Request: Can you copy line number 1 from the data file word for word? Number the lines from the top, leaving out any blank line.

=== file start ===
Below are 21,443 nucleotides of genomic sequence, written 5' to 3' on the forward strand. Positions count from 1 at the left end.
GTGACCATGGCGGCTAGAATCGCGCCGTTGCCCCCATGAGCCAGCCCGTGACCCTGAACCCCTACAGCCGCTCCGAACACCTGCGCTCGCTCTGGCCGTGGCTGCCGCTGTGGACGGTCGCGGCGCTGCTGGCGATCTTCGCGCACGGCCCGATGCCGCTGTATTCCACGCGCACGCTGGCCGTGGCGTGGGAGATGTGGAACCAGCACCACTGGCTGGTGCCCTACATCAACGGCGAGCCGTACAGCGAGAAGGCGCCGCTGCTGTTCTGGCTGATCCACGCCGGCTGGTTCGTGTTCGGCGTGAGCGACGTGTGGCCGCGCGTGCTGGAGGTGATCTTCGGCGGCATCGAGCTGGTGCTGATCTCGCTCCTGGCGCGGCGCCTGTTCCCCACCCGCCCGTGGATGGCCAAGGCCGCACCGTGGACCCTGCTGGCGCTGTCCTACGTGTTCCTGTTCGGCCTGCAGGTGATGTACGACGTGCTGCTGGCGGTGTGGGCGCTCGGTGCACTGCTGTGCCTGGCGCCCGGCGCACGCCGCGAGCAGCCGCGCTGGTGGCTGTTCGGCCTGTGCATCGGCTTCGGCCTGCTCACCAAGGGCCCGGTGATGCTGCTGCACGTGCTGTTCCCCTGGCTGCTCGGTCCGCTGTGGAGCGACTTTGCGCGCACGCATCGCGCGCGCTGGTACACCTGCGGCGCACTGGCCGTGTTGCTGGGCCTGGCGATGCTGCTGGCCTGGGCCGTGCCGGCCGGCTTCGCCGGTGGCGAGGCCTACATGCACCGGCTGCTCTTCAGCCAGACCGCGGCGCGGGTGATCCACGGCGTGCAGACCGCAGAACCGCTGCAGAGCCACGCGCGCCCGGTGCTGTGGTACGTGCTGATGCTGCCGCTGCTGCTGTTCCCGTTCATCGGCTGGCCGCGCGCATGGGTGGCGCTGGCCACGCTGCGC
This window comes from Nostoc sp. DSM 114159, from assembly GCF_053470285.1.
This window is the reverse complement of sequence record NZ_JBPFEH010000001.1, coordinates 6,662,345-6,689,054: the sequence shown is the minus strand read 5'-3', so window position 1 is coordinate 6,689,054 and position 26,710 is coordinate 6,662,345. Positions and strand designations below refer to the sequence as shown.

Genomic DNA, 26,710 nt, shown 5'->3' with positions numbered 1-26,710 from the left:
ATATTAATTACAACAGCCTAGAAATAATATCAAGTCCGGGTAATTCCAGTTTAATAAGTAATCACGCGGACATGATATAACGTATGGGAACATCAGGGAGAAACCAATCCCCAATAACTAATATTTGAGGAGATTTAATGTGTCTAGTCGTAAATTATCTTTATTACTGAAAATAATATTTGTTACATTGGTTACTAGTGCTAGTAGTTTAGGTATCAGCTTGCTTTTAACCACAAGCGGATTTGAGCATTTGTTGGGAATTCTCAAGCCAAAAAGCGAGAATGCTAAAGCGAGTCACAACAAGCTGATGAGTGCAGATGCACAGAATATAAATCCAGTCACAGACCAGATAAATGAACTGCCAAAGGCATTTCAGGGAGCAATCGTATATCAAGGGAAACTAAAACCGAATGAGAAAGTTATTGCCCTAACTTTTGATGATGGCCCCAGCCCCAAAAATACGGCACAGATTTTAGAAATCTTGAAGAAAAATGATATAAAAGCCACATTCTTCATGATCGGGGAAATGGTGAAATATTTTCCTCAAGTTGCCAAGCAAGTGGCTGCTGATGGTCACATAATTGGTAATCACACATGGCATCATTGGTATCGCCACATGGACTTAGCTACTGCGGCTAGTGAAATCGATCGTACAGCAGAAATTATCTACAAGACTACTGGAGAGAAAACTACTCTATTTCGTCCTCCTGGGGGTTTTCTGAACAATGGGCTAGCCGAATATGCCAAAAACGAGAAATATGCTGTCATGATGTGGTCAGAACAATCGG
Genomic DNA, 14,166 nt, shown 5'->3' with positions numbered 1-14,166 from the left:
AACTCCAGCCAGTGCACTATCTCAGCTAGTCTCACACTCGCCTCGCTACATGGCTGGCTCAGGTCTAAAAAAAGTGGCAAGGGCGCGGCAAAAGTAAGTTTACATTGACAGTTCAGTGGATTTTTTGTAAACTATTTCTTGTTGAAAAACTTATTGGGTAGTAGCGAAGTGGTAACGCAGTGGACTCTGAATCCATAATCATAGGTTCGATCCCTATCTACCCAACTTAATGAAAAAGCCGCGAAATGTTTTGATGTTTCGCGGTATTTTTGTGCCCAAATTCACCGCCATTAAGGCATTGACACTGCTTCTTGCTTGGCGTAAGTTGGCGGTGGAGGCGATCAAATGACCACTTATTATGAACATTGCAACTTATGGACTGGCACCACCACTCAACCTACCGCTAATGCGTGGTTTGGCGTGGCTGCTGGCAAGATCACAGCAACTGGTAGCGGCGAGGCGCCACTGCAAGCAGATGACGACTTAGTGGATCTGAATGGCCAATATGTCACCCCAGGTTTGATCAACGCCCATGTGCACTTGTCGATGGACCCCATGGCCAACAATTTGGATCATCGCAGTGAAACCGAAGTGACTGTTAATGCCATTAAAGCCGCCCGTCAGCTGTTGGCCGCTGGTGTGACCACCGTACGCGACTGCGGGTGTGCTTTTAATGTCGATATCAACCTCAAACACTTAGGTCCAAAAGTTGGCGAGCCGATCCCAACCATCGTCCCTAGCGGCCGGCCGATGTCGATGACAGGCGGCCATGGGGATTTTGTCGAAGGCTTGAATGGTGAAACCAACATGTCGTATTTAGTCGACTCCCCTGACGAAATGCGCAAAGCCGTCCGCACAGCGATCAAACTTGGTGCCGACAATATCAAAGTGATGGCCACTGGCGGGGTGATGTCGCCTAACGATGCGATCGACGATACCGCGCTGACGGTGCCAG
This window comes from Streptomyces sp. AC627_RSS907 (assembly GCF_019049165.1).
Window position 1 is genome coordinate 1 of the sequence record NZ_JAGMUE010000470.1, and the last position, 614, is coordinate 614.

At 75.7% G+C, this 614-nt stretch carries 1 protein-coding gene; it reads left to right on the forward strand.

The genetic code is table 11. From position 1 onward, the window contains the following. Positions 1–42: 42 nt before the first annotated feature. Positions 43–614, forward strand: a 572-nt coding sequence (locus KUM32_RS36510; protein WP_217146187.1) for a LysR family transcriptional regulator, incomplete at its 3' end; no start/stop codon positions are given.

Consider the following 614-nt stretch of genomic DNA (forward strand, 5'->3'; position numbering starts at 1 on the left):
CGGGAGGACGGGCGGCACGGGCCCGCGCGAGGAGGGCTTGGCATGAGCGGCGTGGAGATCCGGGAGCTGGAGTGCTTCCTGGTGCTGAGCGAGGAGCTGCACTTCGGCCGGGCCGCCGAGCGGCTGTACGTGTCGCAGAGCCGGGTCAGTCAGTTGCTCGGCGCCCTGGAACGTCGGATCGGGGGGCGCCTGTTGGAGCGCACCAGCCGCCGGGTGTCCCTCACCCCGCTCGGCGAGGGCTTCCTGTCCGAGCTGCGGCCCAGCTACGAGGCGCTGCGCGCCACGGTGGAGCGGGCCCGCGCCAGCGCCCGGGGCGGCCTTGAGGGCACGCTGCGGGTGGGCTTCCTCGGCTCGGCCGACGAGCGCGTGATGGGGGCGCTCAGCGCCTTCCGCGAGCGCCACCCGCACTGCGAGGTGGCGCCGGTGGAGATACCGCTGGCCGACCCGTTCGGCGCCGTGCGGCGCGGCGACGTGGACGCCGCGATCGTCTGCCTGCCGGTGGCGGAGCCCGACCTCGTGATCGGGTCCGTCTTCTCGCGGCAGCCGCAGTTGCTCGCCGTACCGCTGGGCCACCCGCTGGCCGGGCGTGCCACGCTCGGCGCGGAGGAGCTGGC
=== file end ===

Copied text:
Below are 21,443 nucleotides of genomic sequence, written 5' to 3' on the forward strand. Positions count from 1 at the left end.